OK, so yes this is a horror film and thus far I have neglected to mention any of the horror elements.  The reason for that is because I wouldn't want to let slip any details about what transpires in the actual elevator due to the fact that the amount enjoyment you will get from this film depends greatly on the surprises that await you. I can say though that I found the mind games of everyone trying to figure out who isn't who they say they are to be really well done. Each time those lights would start to flicker I couldn't help but get tensed up, it was similar to the feeling one gets at the height of a huge drop for a roller coaster where you just wanna grab on to something and pray for dear life. Anyone looking for a horror film that gets under your skin will be quite pleased with what is offered here.

I was also happy to see that the acting was way above average from the usual level of quality associated with this genre. All five of the principal actors locked away together in that elevator do a convincing job of selling how each of their characters would handle themselves in that situation and when things get tense they each have their individual moments to shine (Ms. Novakovic has some set of pipes on her). Similar accolades go to everyone in the security control room whom are forced to react to things occurring on the small monitors over and over again and never once did any of it feel cheap. Special props go out to Mr. Messina as the lead detective, I found him to be the most engaging character in the whole film and Mr. Vargas had me believing fully in this unbelievable tale merely through his conviction every time he spun us a new element to this devilish tale.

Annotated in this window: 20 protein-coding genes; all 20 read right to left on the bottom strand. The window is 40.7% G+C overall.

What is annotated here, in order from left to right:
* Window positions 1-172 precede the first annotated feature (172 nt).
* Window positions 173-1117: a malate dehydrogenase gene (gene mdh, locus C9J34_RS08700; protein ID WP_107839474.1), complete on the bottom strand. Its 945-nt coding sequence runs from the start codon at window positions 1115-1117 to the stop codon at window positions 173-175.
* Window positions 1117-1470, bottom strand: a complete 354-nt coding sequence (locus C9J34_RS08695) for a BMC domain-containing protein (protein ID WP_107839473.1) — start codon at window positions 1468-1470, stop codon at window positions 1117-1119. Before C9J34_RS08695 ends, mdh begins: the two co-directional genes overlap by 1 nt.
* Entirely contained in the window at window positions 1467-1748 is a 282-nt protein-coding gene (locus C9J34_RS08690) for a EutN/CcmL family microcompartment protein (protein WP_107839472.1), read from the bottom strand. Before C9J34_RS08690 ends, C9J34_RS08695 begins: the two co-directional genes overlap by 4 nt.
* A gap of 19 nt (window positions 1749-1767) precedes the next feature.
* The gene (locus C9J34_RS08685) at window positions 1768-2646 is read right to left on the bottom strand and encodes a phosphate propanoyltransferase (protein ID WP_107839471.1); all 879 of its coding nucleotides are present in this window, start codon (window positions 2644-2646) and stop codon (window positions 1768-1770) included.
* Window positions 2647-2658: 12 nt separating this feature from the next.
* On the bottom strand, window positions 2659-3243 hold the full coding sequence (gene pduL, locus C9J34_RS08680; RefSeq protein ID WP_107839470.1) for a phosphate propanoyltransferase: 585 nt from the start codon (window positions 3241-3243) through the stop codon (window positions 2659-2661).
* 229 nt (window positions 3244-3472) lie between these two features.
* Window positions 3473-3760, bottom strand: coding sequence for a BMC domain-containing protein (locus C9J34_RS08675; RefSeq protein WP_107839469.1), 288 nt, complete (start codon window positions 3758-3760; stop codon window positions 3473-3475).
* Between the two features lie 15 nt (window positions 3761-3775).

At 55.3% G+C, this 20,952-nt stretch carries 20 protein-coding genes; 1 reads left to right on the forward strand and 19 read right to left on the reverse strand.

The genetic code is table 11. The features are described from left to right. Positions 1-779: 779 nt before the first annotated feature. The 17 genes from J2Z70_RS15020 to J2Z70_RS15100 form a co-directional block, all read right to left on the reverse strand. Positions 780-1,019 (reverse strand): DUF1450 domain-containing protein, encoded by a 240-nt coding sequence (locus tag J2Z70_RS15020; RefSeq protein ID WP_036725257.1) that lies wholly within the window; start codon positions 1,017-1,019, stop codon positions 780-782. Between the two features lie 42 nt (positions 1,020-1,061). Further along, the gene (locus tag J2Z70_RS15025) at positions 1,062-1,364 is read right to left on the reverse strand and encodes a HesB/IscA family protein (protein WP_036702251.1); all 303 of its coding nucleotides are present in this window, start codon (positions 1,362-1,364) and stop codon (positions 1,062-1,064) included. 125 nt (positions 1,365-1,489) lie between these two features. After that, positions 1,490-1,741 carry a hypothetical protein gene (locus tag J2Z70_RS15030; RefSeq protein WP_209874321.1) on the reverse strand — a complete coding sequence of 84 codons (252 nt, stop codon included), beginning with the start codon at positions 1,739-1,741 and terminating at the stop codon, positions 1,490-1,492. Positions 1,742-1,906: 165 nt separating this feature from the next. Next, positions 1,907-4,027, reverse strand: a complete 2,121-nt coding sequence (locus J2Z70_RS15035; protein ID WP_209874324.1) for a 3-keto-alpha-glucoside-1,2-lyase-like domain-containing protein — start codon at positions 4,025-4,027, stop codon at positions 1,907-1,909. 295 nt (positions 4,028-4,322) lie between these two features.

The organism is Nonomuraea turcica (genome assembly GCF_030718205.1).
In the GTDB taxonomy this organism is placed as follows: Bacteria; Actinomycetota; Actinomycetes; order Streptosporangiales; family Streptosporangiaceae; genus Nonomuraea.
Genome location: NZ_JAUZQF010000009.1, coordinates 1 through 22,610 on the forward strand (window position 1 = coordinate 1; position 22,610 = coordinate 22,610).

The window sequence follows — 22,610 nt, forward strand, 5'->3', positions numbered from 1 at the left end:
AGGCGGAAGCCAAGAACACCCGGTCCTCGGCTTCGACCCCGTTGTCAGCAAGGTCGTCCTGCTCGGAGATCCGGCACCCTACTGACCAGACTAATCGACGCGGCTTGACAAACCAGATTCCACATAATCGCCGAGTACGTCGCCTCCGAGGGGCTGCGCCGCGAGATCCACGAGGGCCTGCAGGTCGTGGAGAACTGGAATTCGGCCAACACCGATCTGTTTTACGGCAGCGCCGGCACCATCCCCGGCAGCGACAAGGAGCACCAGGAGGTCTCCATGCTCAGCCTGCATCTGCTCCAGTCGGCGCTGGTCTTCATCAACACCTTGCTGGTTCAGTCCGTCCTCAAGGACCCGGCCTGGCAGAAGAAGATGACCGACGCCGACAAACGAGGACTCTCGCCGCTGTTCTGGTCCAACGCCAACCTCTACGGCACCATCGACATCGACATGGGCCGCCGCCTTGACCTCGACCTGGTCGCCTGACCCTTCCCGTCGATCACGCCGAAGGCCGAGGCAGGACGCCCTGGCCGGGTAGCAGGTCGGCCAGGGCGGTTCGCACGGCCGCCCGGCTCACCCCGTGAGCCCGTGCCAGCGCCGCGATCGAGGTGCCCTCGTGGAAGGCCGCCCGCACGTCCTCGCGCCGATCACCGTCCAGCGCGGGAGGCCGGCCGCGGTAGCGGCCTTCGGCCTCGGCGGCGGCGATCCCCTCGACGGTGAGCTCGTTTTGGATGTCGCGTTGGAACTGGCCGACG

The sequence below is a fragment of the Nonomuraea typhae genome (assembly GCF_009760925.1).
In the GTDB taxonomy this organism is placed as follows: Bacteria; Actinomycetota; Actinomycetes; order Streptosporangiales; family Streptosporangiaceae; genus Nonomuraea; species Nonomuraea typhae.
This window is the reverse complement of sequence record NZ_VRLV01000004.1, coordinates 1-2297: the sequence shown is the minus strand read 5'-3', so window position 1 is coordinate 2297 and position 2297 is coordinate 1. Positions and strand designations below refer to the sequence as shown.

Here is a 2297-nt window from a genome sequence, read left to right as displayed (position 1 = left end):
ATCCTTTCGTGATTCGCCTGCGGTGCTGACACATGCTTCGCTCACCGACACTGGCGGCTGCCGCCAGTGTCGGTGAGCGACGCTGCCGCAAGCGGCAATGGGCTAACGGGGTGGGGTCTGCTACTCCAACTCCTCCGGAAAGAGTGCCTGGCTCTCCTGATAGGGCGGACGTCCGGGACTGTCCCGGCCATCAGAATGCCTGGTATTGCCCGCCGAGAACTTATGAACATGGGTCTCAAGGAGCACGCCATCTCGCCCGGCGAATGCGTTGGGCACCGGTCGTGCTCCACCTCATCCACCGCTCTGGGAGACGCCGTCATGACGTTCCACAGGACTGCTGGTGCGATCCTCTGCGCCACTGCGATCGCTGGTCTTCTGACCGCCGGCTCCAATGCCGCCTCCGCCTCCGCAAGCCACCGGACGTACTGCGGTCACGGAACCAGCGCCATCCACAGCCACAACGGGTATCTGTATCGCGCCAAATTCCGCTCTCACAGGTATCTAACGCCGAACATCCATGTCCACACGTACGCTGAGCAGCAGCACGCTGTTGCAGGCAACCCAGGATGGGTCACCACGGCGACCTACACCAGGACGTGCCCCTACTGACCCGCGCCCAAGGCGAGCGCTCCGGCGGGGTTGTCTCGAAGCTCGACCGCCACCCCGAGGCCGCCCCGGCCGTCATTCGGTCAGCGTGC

Did I mention things get a little tense in that elevator?

Lastly I would like to talk real quick about that whole M. Night Shyamalan thing. I truly believe his name hurt any chances this film had of being a success. I remember when I saw a sold out midnight screening of Scott Pilgrim Vs. The World and one of the trailers that played was for Devil. Everyone seemed to be really into it as it played...until this came up on screen...

And then all of a sudden everyone starting yelling obscenities at the screen and taking the lords name in vain like there were no tomorrow. I knew right then that somehow M. Night had turned his own name into pure cinematic poison. No matter how good this film ended up being it would never be given a fair shake thanks to M. Night and his narcissistic ways.

Despite that though the film did turn out fairly well and is a rather effective little fun house of horrors. It is readily apparent that his "idea" was all that was used here. If he had directed it I am certain the actors would have had no emotion beyond seriousness and screams. If he had written it then we would not have had the cleverness of how the film currently treats its subject matter and we would have most certainly had a stupid twist ending somewhere in there (the reveal of the Devil isn't a twist if you have been waiting for it the whole time). So, completely put out of your mind that he had anything to do with this and enjoy it for what it is. Devil is a nice diversion and a solid entry into an overly cliched genre.